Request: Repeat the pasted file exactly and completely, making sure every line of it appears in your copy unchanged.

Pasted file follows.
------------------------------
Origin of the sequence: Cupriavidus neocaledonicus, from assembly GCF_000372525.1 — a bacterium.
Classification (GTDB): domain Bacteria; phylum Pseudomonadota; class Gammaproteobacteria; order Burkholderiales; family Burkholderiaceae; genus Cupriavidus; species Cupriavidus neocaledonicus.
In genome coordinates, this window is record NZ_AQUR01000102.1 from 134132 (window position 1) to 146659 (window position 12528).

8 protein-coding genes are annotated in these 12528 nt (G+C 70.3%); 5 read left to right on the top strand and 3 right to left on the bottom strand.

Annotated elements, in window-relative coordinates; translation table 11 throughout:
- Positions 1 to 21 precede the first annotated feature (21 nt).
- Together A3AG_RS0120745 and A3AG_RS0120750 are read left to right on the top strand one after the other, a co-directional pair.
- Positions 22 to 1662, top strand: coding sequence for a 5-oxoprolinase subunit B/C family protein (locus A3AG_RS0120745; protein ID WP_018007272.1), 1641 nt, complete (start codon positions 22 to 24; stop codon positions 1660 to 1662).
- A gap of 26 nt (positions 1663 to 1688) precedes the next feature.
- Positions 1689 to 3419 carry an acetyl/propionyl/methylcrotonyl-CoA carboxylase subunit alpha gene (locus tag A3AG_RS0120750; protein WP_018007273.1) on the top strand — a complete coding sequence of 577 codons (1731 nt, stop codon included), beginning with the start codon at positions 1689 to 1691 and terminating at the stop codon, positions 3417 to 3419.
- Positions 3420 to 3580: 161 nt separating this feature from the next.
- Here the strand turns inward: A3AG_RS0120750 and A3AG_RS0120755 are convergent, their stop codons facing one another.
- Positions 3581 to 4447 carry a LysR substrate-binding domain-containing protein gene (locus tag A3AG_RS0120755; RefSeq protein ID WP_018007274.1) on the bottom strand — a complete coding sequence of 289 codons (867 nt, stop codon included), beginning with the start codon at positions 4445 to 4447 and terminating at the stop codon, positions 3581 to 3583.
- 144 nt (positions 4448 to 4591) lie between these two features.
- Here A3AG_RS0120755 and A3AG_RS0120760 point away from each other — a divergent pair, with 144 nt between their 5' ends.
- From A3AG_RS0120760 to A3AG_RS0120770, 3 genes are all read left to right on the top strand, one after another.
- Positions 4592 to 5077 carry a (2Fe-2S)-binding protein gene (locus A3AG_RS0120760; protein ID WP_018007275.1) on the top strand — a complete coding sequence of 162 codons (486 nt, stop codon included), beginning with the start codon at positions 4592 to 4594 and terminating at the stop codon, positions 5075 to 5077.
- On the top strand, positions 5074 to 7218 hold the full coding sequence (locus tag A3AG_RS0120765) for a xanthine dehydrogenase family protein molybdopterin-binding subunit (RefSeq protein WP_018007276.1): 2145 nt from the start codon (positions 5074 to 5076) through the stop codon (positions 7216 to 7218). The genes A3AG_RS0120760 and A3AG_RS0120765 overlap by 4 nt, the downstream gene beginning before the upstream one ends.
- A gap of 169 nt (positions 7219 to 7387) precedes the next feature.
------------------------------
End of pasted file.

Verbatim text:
Origin of the sequence: Cupriavidus neocaledonicus, from assembly GCF_000372525.1 — a bacterium.
Classification (GTDB): domain Bacteria; phylum Pseudomonadota; class Gammaproteobacteria; order Burkholderiales; family Burkholderiaceae; genus Cupriavidus; species Cupriavidus neocaledonicus.
In genome coordinates, this window is record NZ_AQUR01000102.1 from 134132 (window position 1) to 146659 (window position 12528).

8 protein-coding genes are annotated in these 12528 nt (G+C 70.3%); 5 read left to right on the top strand and 3 right to left on the bottom strand.

Annotated elements, in window-relative coordinates; translation table 11 throughout:
- Positions 1 to 21 precede the first annotated feature (21 nt).
- Together A3AG_RS0120745 and A3AG_RS0120750 are read left to right on the top strand one after the other, a co-directional pair.
- Positions 22 to 1662, top strand: coding sequence for a 5-oxoprolinase subunit B/C family protein (locus A3AG_RS0120745; protein ID WP_018007272.1), 1641 nt, complete (start codon positions 22 to 24; stop codon positions 1660 to 1662).
- A gap of 26 nt (positions 1663 to 1688) precedes the next feature.
- Positions 1689 to 3419 carry an acetyl/propionyl/methylcrotonyl-CoA carboxylase subunit alpha gene (locus tag A3AG_RS0120750; protein WP_018007273.1) on the top strand — a complete coding sequence of 577 codons (1731 nt, stop codon included), beginning with the start codon at positions 1689 to 1691 and terminating at the stop codon, positions 3417 to 3419.
- Positions 3420 to 3580: 161 nt separating this feature from the next.
- Here the strand turns inward: A3AG_RS0120750 and A3AG_RS0120755 are convergent, their stop codons facing one another.
- Positions 3581 to 4447 carry a LysR substrate-binding domain-containing protein gene (locus tag A3AG_RS0120755; RefSeq protein ID WP_018007274.1) on the bottom strand — a complete coding sequence of 289 codons (867 nt, stop codon included), beginning with the start codon at positions 4445 to 4447 and terminating at the stop codon, positions 3581 to 3583.
- 144 nt (positions 4448 to 4591) lie between these two features.
- Here A3AG_RS0120755 and A3AG_RS0120760 point away from each other — a divergent pair, with 144 nt between their 5' ends.
- From A3AG_RS0120760 to A3AG_RS0120770, 3 genes are all read left to right on the top strand, one after another.
- Positions 4592 to 5077 carry a (2Fe-2S)-binding protein gene (locus A3AG_RS0120760; protein ID WP_018007275.1) on the top strand — a complete coding sequence of 162 codons (486 nt, stop codon included), beginning with the start codon at positions 4592 to 4594 and terminating at the stop codon, positions 5075 to 5077.
- On the top strand, positions 5074 to 7218 hold the full coding sequence (locus tag A3AG_RS0120765) for a xanthine dehydrogenase family protein molybdopterin-binding subunit (RefSeq protein WP_018007276.1): 2145 nt from the start codon (positions 5074 to 5076) through the stop codon (positions 7216 to 7218). The genes A3AG_RS0120760 and A3AG_RS0120765 overlap by 4 nt, the downstream gene beginning before the upstream one ends.
- A gap of 169 nt (positions 7219 to 7387) precedes the next feature.